“That won’t work here.”
This dispiriting reply greeted my overly enthusiastic description of something I had just heard at a pastor’s conference.
The gathering featured a speaker who had spearheaded an impressive reimagination of the church he pastored. He was now offering his model as a blueprint for churches like mine. So, of course, I purchased a few books and dreamed about implementing his vision in my church.
When a colleague threw water on my conference-induced fire, I chalked it up to the cynicism of the battle-weary: “it could work here if we tried!”
Over time, however, I realized there was more to the criticism than first met the eye.
It takes more than popular speakers, electrifying music, and a few days with hundreds of pastors to generate transformation in your church.
To be clear, I am not faulting conference organizers. The problem was mine.
I had a fundamental misunderstanding of how to lead change. I suspect I share that misunderstanding with a lot of pastors.
We might believe information will beget transformation. If I add to what I know, I will be a better leader.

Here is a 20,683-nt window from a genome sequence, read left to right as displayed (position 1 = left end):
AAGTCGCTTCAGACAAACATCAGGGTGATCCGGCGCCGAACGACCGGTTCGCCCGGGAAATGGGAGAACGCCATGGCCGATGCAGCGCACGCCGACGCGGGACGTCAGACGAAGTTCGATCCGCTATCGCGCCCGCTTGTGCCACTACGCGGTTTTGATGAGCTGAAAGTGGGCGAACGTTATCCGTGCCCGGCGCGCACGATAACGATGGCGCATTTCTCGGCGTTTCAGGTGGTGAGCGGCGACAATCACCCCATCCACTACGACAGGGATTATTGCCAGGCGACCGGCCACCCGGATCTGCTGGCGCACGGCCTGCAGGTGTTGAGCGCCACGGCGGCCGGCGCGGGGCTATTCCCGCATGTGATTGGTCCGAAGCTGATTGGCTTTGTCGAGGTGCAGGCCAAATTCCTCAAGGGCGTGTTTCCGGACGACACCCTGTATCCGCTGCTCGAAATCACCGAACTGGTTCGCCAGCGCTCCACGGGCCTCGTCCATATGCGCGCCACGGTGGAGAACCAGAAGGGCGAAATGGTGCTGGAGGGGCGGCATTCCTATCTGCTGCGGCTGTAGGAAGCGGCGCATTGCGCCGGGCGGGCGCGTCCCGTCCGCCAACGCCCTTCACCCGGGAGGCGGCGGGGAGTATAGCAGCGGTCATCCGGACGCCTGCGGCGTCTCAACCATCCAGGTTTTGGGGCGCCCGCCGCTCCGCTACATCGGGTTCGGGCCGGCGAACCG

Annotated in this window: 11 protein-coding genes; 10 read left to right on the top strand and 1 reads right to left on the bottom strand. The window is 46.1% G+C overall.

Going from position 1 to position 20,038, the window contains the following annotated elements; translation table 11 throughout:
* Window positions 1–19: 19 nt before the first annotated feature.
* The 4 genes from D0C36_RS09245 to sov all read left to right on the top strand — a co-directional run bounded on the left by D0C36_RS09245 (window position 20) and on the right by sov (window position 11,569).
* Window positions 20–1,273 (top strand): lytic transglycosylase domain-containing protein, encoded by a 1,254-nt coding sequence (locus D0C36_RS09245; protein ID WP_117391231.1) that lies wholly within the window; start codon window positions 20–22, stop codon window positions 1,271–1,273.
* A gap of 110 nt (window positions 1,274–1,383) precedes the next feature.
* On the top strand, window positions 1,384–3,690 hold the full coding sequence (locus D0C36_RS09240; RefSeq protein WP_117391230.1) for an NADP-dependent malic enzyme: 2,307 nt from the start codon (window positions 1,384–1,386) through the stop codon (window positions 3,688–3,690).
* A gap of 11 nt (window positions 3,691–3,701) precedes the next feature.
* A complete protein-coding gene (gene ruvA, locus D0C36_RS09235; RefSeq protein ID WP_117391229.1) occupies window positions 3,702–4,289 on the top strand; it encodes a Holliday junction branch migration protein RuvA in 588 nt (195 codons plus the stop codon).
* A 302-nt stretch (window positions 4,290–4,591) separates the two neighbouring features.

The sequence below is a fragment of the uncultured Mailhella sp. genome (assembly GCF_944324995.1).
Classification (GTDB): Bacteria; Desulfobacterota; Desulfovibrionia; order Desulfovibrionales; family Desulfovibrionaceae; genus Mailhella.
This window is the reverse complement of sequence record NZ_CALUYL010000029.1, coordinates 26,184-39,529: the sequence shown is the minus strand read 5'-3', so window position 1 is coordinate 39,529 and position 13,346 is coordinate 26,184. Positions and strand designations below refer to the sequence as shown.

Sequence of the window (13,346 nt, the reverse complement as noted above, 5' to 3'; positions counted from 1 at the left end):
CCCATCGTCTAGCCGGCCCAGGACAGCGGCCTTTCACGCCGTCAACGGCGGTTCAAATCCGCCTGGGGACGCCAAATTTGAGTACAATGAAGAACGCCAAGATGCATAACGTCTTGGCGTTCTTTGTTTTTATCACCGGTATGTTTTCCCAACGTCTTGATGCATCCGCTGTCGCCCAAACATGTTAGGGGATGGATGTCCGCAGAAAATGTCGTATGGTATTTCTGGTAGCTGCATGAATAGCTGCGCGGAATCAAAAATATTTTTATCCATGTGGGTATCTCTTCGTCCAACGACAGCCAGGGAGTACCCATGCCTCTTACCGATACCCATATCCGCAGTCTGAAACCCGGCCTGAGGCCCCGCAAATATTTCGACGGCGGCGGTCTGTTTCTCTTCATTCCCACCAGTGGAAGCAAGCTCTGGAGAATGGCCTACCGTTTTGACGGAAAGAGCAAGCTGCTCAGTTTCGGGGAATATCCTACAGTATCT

Not so. Just this past weekend, my pastor aptly illustrated how knowledge alone is insufficient to spark transformation. “I’m all for good schools and great education,” he pointed out, “but education alone will not prevent you from being a racist or enable you to love your neighbor.”
We need something besides more information.
As director of the City Ministry Program (CMP) for City-To-City NYC, I am learning what the “something more” is and how to implement those features into training the next generation of ministers for metro NY.
CMP is a strategic urban education for pastors, parachurch ministers, seminary students, and emerging Christian leaders. It consists of four year long learning tracks in leadership, mission, preaching, and pastoring, with two additional intensives on urban ministry and Tim Keller’s book Center Church.
Those who complete the whole program receive a certificate in urban ministry from CTC.
A certificate doesn’t guarantee transformation. But what does?
We’ve identified five critical factors that will make or break your ministry training. Our team is working hard to incorporate all of them into the core CMP curriculum.